Staying Centered - January 2010

Staying Centered - January 2010If there's one thing we all eventually learn about pool, it's that nothing we learn always applies. The words "always" and "never" can rarely find their way legitimately into a pool conversation. Invariably, it seems that we no sooner learn a rule or a principle than we discover an exception to it. The game would be so much easier if we knew that everything we learned worked all the time exactly as we learned it-easier perhaps but also a lot less interesting.

With that in mind I'd like to flip things over a bit to offer a couple of generalities that apply in every case without fail. The first relates to what may be the game's most powerful principle or reference. Because there is no straight line going from anywhere on a rail over the table's center spot to a pocket, a cue ball rebounding from a rail and rolling over the center spot cannot scratch. Players who learn that early and practice finding the table's center with a variety of shots place themselves on the fast track to greatness. Here's our first unwavering rule: All great players have a cue ball that tracks through the center on auto pilot, whether they learned to do so consciously or not. For those like me, who learned unconsciously, the principle needs a lot more time to take hold. I hate to think about all the time I could have saved and how much better I might play now if someone had introduced this principle to me way back in my formative years.

In the diagram we see two shots and a lot of lines on the table. The solid lines show how the center diamond from each rail can be used to connect a path to the table's center spot along with a slight touch of running english, right in this case. This simple concept lays the foundation of the Monk's 2-7-2 system and remains one of the great contributions to pool instruction. Beginning there we can examine the concept further to uncover several additional principles. Note that if the path traced by the solid lines were the only route to the table's center spot, it would only be useful for the small handful of shots that could put the cue ball onto the first line and thus hardly worth remembering.

If we dig a deeper we can observe that a cue ball approaching the top rail on a line that's parallel, or roughly parallel, to the first solid line will also track to the center. Now we have a principle that can apply in many situations. And with that in mind, look at the dotted line running from the foot spot to the corner pocket, noting that it's perpendicular to the first solid line. So, for any object ball on the dotted line, between the foot spot and the corner pocket, with a cut angle to the left, a sliding cue ball, or stun shot, will put the cue ball onto a track that will take it to the center of the table. To simplify, because the first solid line is the tangent line to the dotted outlined ball, an object ball anywhere on the dotted line will have a parallel tangent line that ultimately takes the cue ball to the table's center. Wait, it gets better.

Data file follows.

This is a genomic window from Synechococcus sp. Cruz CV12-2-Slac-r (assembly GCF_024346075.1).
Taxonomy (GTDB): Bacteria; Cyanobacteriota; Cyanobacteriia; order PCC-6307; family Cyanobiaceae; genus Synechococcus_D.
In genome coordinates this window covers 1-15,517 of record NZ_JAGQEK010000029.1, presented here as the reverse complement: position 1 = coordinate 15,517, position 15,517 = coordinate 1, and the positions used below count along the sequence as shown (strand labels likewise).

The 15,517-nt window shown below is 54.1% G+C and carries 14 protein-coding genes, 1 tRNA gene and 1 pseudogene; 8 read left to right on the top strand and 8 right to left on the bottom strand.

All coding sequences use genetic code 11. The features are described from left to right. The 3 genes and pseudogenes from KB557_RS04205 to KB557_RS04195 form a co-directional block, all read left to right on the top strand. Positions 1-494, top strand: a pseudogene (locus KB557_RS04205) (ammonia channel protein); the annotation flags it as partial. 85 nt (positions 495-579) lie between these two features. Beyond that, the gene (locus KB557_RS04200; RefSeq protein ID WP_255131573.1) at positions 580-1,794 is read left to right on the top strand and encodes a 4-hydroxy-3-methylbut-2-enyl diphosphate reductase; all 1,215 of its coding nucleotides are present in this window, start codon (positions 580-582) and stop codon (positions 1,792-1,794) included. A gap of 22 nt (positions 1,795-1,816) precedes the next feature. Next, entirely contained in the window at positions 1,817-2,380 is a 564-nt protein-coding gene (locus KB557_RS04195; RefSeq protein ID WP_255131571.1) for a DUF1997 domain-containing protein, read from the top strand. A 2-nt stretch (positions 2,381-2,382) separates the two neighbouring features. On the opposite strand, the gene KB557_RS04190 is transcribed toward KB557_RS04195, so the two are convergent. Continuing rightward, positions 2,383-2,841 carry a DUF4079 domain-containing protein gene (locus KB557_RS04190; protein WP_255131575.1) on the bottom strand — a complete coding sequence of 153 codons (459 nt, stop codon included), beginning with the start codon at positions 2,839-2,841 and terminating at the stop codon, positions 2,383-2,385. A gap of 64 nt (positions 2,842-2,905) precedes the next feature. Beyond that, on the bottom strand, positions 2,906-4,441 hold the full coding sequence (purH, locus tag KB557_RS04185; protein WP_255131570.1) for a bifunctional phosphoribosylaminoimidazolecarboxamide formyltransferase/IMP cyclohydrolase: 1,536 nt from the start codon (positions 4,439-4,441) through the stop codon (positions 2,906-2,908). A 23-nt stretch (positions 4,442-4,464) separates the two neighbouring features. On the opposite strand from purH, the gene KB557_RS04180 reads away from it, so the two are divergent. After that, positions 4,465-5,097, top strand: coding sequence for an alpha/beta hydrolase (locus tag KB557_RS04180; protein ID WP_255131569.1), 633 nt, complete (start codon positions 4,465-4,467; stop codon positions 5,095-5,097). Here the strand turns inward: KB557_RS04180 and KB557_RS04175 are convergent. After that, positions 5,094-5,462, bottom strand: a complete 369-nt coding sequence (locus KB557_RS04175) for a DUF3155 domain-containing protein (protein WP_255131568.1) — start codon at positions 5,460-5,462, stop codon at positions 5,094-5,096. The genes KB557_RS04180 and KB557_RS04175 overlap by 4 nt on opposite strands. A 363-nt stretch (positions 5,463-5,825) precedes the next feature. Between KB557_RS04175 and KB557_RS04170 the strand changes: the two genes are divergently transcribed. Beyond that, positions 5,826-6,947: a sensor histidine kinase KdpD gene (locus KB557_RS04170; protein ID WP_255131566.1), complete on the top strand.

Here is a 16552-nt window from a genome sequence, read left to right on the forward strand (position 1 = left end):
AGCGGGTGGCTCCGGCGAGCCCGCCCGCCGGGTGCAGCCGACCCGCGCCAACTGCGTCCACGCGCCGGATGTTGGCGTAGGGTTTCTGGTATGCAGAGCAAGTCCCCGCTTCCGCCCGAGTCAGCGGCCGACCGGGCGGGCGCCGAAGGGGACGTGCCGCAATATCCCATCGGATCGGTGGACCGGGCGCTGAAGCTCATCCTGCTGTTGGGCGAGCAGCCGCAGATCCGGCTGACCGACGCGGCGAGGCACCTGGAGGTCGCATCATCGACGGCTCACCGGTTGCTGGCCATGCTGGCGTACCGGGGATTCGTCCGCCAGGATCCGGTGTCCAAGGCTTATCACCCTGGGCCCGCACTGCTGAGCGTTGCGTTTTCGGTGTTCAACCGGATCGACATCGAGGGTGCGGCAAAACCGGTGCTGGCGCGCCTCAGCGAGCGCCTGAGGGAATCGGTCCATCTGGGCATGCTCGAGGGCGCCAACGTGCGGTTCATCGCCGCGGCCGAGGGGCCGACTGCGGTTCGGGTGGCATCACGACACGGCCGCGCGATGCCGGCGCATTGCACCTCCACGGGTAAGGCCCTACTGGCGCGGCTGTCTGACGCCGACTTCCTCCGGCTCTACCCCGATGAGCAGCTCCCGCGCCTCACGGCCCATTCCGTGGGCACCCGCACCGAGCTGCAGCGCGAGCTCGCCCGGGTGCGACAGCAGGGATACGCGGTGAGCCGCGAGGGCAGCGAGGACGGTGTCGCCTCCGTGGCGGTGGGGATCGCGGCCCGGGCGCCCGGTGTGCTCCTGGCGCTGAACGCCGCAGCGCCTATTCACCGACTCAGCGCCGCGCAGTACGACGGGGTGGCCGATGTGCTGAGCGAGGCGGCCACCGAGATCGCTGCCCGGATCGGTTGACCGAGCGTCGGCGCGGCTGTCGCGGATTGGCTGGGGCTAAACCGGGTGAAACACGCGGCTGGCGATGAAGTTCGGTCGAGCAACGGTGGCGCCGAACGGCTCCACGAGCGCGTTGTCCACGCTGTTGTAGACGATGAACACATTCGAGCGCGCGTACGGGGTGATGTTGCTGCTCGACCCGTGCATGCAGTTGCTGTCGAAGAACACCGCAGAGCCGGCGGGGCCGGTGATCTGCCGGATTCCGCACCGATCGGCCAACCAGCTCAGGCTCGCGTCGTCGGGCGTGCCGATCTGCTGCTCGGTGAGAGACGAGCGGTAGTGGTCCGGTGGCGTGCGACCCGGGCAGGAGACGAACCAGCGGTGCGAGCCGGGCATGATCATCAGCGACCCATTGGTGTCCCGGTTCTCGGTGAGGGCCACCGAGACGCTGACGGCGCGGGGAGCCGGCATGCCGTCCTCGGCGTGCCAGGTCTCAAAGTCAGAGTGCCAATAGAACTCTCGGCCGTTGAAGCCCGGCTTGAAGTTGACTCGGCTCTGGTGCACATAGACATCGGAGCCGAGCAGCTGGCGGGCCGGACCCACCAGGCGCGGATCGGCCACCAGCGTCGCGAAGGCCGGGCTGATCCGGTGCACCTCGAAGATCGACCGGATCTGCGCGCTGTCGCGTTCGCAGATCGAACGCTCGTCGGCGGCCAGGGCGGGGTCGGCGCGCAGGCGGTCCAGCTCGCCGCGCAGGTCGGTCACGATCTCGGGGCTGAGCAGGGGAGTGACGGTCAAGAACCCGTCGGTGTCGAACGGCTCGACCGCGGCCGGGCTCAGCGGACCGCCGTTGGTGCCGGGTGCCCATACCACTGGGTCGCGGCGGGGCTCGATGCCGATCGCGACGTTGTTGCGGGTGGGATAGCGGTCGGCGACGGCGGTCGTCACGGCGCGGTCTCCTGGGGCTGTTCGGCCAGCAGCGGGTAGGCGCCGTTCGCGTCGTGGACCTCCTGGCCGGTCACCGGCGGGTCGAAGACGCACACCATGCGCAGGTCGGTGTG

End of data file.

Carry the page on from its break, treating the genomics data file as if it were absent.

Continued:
While the principle detailed above is an extremely valuable guideline, different tables will require slight adjustments with english to make it work precisely. But here come two principles that never change, regardless of variations in equipment. With the table's center spot in mind, always think of stun or a sliding cue ball for an object ball on the dotted line. For an object ball between the dotted line and the side rail, e.g. the solid ball in shot A, you will always use follow to hit the table's center spot. When the object ball lies between the short rail and the dotted line, like the striped ball in Shot B, you will always use draw to find the center spot. Both of these shots will also require running english, right in both cases, for natural rebounds from the cushions. Also, the precise location of the object ball and the precise cut angle will determine how much top or bottom spin, and english to use. But the basic principle always applies: Follow for balls closer to the side rail, draw for balls closer to the top rail. In case you're wondering, a stun for shot A would send the cue ball too wide and make it come out well short of the center for a possible scratch in the left side pocket. Stunning the cue ball on Shot B would miss the center on the long side and possibly scratch in the lower left corner.

As we navigate pool's sea of surprise it's nice to find an occasional guideline that applies consistently regardless of the shot's setup or the equipment's idiosyncrasies. Practice the shots in the diagram, along with some of your own variations, until you observe your cue ball finding the table's center with the same consistency that these principles offer.